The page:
As we drove home we saw the increasing debris covering the roads, and driveways which had washed out their loads of gravel onto the main road. In fact we were seeing debris to a degree we had never seen before on the road. Then i thought i saw banks of foam. Then lots or leaves and twigs completely covering the road.

It soon clicked that the foam was in fact banks of hail stones, piled high. Our hearts sank as we saw the neighbour roof intersections and gutters piled with hail stones and their houses surrounded by a white blanket.

Beans are battered but will recover
The driveway was awash and my first job was to unblock drains and gutters before i assessed the damage to the garden.

Large hail caught in the netting above the Vege garden.

The netting was the saviour of the garden  it seems, as the larger hail was either intercepted or deflected, and smaller hail deflected.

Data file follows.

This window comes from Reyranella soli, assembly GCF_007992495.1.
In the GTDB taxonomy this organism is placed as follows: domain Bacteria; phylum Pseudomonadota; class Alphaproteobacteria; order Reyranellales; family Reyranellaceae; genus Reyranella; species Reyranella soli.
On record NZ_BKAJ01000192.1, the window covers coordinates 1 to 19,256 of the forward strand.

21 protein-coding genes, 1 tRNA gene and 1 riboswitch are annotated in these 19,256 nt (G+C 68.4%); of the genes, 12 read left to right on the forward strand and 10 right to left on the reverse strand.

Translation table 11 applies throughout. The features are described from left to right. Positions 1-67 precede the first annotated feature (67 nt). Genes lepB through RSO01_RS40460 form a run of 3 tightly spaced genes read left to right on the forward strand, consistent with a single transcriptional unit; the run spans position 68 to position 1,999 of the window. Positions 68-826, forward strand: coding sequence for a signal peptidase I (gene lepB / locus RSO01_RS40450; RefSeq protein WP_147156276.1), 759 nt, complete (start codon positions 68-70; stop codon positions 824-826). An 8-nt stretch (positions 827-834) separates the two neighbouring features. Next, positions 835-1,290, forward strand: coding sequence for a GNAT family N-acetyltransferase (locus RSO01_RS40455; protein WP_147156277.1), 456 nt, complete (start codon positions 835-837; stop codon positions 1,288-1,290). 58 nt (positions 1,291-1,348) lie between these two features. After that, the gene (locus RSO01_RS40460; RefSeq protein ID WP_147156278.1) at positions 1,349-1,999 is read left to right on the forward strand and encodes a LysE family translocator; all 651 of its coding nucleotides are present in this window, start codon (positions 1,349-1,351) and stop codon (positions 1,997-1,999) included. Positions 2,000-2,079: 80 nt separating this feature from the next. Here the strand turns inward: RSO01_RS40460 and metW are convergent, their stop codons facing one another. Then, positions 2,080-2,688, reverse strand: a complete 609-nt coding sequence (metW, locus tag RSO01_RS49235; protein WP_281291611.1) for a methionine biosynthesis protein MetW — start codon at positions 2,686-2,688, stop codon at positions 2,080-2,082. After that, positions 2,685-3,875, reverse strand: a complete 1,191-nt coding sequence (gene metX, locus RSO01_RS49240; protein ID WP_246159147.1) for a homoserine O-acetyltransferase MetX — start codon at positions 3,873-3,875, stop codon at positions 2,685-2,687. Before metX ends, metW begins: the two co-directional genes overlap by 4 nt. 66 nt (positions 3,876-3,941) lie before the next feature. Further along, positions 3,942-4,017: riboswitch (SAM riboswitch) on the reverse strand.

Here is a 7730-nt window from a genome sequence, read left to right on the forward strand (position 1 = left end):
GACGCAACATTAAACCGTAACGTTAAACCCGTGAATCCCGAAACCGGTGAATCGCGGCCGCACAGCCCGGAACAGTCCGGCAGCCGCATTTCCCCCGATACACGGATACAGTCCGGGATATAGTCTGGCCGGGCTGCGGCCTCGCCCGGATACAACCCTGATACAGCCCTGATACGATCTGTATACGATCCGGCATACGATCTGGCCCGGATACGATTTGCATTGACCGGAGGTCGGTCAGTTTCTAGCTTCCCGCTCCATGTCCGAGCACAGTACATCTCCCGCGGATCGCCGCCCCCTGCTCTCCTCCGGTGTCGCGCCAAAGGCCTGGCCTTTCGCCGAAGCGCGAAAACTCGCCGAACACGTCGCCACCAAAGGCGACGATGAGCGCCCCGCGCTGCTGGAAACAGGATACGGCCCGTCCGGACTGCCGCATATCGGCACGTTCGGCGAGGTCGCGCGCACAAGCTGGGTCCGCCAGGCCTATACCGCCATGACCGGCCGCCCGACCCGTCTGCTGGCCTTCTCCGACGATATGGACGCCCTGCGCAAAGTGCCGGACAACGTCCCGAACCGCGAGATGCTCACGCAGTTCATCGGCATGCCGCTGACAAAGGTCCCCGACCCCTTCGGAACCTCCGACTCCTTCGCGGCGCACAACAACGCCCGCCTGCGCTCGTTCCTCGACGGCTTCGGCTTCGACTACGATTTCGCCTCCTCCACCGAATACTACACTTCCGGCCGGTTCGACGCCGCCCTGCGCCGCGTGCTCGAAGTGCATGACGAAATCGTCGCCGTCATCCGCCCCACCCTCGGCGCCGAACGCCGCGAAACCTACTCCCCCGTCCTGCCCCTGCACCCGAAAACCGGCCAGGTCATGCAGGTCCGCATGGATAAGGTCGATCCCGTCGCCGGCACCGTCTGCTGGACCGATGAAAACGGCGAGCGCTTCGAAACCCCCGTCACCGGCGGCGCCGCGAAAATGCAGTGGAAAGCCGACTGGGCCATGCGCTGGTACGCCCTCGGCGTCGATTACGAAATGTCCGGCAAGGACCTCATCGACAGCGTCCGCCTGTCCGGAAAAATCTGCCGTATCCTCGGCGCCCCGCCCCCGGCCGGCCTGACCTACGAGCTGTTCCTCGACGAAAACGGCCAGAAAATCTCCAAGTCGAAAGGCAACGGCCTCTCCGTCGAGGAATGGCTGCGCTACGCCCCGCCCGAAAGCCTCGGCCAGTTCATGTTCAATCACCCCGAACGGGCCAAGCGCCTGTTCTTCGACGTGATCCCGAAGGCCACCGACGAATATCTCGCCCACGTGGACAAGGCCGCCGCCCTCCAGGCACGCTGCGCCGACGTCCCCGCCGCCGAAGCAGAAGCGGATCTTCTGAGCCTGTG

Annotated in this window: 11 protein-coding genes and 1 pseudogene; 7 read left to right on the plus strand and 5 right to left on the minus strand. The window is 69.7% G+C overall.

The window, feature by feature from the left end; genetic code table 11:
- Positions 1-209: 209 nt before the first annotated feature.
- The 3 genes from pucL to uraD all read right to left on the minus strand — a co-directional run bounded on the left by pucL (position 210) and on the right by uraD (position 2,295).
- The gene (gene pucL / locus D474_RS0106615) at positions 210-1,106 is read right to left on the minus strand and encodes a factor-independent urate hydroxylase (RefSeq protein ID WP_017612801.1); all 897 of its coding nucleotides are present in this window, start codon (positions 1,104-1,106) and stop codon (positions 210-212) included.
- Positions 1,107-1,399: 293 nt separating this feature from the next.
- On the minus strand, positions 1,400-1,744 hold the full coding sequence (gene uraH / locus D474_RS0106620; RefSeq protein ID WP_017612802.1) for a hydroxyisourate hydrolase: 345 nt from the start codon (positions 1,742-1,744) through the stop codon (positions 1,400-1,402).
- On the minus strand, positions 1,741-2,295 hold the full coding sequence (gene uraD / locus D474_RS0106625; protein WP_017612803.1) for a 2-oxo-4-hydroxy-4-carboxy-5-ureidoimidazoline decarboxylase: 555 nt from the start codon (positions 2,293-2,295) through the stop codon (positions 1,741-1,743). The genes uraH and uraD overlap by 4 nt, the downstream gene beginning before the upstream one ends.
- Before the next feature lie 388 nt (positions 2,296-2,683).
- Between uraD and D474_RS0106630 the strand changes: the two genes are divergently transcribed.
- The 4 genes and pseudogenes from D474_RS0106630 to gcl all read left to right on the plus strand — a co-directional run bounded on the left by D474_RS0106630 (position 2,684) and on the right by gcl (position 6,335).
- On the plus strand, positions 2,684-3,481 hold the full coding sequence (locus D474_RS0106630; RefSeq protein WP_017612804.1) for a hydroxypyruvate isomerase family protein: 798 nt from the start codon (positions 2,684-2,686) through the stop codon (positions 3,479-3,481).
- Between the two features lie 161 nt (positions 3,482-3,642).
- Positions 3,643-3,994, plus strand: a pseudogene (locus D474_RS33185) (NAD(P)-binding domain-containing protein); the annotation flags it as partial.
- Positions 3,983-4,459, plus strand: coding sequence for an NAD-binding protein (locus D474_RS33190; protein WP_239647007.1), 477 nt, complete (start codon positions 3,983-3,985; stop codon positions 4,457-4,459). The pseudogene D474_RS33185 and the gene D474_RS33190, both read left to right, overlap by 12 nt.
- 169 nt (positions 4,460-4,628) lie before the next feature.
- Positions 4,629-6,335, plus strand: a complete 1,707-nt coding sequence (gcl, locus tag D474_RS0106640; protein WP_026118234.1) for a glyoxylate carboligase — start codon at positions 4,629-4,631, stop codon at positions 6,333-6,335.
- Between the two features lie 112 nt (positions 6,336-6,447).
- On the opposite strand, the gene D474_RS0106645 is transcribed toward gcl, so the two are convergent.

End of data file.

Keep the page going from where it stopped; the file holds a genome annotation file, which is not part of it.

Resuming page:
The morning after revealed that the damage was indeed much less under the netting. Still under the netting salad fared worse,

 followed by young cabbages, cucumber.

Outside the pumpkins with their large leaves were trashed and even some of the fruit has been damaged.

The fruit trees suffered the least. They had some leaf loss but there was not much fruit dropped.
My heart goes out to any primary producers who rely solely on growing things for an income. For them the impact would be devastating. Most of my crops will recover and still produce well, but this storm emphasised the usefulness of netting - other than to protect crops from birds.